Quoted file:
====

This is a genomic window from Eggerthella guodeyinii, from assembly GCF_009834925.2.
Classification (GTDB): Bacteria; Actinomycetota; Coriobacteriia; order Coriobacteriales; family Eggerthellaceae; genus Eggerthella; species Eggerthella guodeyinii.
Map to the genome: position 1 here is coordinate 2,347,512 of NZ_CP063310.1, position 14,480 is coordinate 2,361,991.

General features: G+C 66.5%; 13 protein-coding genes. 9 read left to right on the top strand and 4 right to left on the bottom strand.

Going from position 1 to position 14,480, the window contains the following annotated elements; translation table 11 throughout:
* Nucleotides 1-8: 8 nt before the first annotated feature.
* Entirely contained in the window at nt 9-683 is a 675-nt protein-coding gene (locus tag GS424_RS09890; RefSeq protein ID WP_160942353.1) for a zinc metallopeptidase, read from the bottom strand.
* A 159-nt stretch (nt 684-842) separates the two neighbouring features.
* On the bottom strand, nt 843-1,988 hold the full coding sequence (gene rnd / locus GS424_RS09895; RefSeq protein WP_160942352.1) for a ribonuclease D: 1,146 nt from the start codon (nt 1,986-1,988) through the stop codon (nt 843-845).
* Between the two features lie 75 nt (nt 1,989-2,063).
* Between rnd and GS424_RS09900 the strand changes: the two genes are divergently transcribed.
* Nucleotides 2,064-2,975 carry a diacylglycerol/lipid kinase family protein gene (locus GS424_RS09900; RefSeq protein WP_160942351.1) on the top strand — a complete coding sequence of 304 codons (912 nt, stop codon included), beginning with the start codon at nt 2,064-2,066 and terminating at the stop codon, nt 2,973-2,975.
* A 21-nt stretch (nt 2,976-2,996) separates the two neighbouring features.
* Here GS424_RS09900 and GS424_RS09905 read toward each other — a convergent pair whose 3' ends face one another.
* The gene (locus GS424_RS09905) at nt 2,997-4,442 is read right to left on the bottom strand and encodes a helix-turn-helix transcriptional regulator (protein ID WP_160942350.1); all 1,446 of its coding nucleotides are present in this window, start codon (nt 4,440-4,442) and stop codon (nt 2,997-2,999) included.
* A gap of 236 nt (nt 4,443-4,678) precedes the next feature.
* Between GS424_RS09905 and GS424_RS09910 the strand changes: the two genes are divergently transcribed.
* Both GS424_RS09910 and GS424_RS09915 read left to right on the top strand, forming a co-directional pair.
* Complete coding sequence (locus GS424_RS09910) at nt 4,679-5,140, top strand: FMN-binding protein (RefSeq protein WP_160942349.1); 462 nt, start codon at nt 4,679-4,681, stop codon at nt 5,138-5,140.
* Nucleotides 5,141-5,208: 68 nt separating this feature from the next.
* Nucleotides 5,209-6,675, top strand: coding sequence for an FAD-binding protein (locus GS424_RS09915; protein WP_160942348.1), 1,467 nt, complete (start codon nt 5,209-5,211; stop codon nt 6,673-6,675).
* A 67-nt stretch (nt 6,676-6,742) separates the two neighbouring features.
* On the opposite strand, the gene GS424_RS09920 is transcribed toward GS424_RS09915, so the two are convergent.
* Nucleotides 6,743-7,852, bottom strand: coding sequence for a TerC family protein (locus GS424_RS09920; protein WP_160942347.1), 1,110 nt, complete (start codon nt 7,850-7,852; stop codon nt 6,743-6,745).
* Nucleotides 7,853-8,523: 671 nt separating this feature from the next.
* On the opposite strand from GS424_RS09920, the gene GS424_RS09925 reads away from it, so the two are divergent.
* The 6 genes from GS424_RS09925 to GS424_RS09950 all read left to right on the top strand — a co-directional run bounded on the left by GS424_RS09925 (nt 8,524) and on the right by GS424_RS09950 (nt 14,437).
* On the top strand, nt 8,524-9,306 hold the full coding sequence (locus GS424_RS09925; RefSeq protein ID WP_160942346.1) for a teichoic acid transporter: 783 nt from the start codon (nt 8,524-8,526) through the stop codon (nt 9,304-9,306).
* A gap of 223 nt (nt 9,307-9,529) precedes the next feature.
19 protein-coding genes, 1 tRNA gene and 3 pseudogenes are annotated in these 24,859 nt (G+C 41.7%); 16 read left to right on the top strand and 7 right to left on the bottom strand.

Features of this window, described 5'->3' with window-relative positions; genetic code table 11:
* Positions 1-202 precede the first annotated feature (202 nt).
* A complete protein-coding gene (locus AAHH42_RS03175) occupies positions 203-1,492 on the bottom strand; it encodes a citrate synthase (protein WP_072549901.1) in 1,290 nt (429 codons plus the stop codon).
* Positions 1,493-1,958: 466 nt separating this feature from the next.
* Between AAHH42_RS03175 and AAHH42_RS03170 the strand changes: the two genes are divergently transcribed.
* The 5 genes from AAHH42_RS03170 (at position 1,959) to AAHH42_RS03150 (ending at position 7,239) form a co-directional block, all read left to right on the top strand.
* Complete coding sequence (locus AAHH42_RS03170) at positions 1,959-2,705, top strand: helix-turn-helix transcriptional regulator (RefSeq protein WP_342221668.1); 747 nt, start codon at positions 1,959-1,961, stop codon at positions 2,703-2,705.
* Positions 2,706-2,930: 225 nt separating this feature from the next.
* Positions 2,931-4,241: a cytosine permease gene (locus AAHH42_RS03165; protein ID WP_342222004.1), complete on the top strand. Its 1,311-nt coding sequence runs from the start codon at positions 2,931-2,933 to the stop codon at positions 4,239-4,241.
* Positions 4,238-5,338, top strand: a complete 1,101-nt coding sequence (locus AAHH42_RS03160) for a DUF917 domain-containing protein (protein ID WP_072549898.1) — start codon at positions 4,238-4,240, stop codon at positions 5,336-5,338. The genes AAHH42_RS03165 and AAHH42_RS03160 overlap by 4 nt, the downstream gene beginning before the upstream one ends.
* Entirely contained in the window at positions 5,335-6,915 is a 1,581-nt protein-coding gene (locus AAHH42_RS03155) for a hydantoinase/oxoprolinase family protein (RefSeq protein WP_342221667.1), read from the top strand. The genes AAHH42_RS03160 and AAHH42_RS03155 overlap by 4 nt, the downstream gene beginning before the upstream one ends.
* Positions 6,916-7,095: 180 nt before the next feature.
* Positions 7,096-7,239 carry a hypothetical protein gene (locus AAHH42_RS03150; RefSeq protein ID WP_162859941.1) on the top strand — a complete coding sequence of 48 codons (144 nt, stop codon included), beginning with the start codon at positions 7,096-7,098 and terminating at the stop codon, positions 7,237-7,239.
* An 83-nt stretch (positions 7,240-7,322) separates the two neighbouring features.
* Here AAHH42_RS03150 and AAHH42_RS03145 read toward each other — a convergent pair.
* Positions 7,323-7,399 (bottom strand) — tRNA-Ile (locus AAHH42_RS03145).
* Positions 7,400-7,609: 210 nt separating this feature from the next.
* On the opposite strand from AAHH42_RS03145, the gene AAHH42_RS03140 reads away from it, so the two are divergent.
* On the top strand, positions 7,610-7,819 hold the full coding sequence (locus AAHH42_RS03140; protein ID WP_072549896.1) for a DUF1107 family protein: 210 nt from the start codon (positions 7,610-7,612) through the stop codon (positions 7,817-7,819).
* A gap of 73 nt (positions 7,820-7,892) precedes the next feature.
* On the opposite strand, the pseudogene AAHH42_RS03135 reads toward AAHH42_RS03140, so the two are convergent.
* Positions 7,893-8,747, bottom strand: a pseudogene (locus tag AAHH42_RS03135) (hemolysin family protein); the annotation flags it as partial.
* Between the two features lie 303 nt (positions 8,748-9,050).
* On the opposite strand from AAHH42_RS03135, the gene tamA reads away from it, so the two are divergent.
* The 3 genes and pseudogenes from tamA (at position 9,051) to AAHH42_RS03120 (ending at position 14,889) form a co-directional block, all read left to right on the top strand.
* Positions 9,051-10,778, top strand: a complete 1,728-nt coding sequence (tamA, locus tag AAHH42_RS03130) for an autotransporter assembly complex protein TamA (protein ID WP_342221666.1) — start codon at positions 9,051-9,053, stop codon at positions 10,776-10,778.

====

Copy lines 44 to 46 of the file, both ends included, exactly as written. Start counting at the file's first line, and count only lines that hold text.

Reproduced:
* An 83-nt stretch (positions 7,240-7,322) separates the two neighbouring features.
* Here AAHH42_RS03150 and AAHH42_RS03145 read toward each other — a convergent pair.
* Positions 7,323-7,399 (bottom strand) — tRNA-Ile (locus AAHH42_RS03145).